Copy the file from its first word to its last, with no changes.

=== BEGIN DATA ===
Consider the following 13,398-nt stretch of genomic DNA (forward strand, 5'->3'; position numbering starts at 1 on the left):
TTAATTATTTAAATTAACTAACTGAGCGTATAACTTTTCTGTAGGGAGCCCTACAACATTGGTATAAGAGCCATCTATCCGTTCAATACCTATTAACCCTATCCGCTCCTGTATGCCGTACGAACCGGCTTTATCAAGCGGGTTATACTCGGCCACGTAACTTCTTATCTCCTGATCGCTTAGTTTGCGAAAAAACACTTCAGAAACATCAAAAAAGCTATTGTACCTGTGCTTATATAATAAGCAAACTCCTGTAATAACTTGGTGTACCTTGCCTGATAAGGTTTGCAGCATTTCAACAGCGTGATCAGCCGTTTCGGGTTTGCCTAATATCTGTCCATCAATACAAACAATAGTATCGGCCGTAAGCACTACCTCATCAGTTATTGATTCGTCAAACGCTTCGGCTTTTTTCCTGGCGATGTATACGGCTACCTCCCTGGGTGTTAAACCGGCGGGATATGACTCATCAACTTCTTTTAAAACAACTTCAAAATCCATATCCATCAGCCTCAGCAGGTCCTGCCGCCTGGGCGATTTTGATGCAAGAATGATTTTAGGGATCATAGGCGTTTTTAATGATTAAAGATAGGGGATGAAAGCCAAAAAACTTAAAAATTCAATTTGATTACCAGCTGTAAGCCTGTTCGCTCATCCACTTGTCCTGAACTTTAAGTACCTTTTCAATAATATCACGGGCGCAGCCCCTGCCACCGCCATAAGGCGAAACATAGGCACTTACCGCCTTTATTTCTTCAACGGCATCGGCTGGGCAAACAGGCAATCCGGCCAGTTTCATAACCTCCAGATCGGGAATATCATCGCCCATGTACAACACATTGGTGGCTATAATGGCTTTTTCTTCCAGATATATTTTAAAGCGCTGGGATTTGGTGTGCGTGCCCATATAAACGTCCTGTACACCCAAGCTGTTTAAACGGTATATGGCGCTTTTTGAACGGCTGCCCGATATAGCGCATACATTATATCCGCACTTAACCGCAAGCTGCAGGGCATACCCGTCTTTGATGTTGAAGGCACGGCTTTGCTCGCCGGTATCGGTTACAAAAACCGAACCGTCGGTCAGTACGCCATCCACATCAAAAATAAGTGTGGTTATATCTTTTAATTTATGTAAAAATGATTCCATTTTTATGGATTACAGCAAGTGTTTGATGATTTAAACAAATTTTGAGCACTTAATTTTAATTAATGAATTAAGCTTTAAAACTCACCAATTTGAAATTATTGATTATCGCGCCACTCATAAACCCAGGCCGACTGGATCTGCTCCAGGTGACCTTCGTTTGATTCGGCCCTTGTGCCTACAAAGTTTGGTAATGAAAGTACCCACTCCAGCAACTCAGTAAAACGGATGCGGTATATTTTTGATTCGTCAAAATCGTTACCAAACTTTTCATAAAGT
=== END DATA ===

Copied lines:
Consider the following 13,398-nt stretch of genomic DNA (forward strand, 5'->3'; position numbering starts at 1 on the left):
TTAATTATTTAAATTAACTAACTGAGCGTATAACTTTTCTGTAGGGAGCCCTACAACATTGGTATAAGAGCCATCTATCCGTTCAATACCTATTAACCCTATCCGCTCCTGTATGCCGTACGAACCGGCTTTATCAAGCGGGTTATACTCGGCCACGTAACTTCTTATCTCCTGATCGCTTAGTTTGCGAAAAAACACTTCAGAAACATCAAAAAAGCTATTGTACCTGTGCTTATATAATAAGCAAACTCCTGTAATAACTTGGTGTACCTTGCCTGATAAGGTTTGCAGCATTTCAACAGCGTGATCAGCCGTTTCGGGTTTGCCTAATATCTGTCCATCAATACAAACAATAGTATCGGCCGTAAGCACTACCTCATCAGTTATTGATTCGTCAAACGCTTCGGCTTTTTTCCTGGCGATGTATACGGCTACCTCCCTGGGTGTTAAACCGGCGGGATATGACTCATCAACTTCTTTTAAAACAACTTCAAAATCCATATCCATCAGCCTCAGCAGGTCCTGCCGCCTGGGCGATTTTGATGCAAGAATGATTTTAGGGATCATAGGCGTTTTTAATGATTAAAGATAGGGGATGAAAGCCAAAAAACTTAAAAATTCAATTTGATTACCAGCTGTAAGCCTGTTCGCTCATCCACTTGTCCTGAACTTTAAGTACCTTTTCAATAATATCACGGGCGCAGCCCCTGCCACCGCCATAAGGCGAAACATAGGCACTTACCGCCTTTATTTCTTCAACGGCATCGGCTGGGCAAACAGGCAATCCGGCCAGTTTCATAACCTCCAGATCGGGAATATCATCGCCCATGTACAACACATTGGTGGCTATAATGGCTTTTTCTTCCAGATATATTTTAAAGCGCTGGGATTTGGTGTGCGTGCCCATATAAACGTCCTGTACACCCAAGCTGTTTAAACGGTATATGGCGCTTTTTGAACGGCTGCCCGATATAGCGCATACATTATATCCGCACTTAACCGCAAGCTGCAGGGCATACCCGTCTTTGATGTTGAAGGCACGGCTTTGCTCGCCGGTATCGGTTACAAAAACCGAACCGTCGGTCAGTACGCCATCCACATCAAAAATAAGTGTGGTTATATCTTTTAATTTATGTAAAAATGATTCCATTTTTATGGATTACAGCAAGTGTTTGATGATTTAAACAAATTTTGAGCACTTAATTTTAATTAATGAATTAAGCTTTAAAACTCACCAATTTGAAATTATTGATTATCGCGCCACTCATAAACCCAGGCCGACTGGATCTGCTCCAGGTGACCTTCGTTTGATTCGGCCCTTGTGCCTACAAAGTTTGGTAATGAAAGTACCCACTCCAGCAACTCAGTAAAACGGATGCGGTATATTTTTGATTCGTCAAAATCGTTACCAAACTTTTCATAAAGT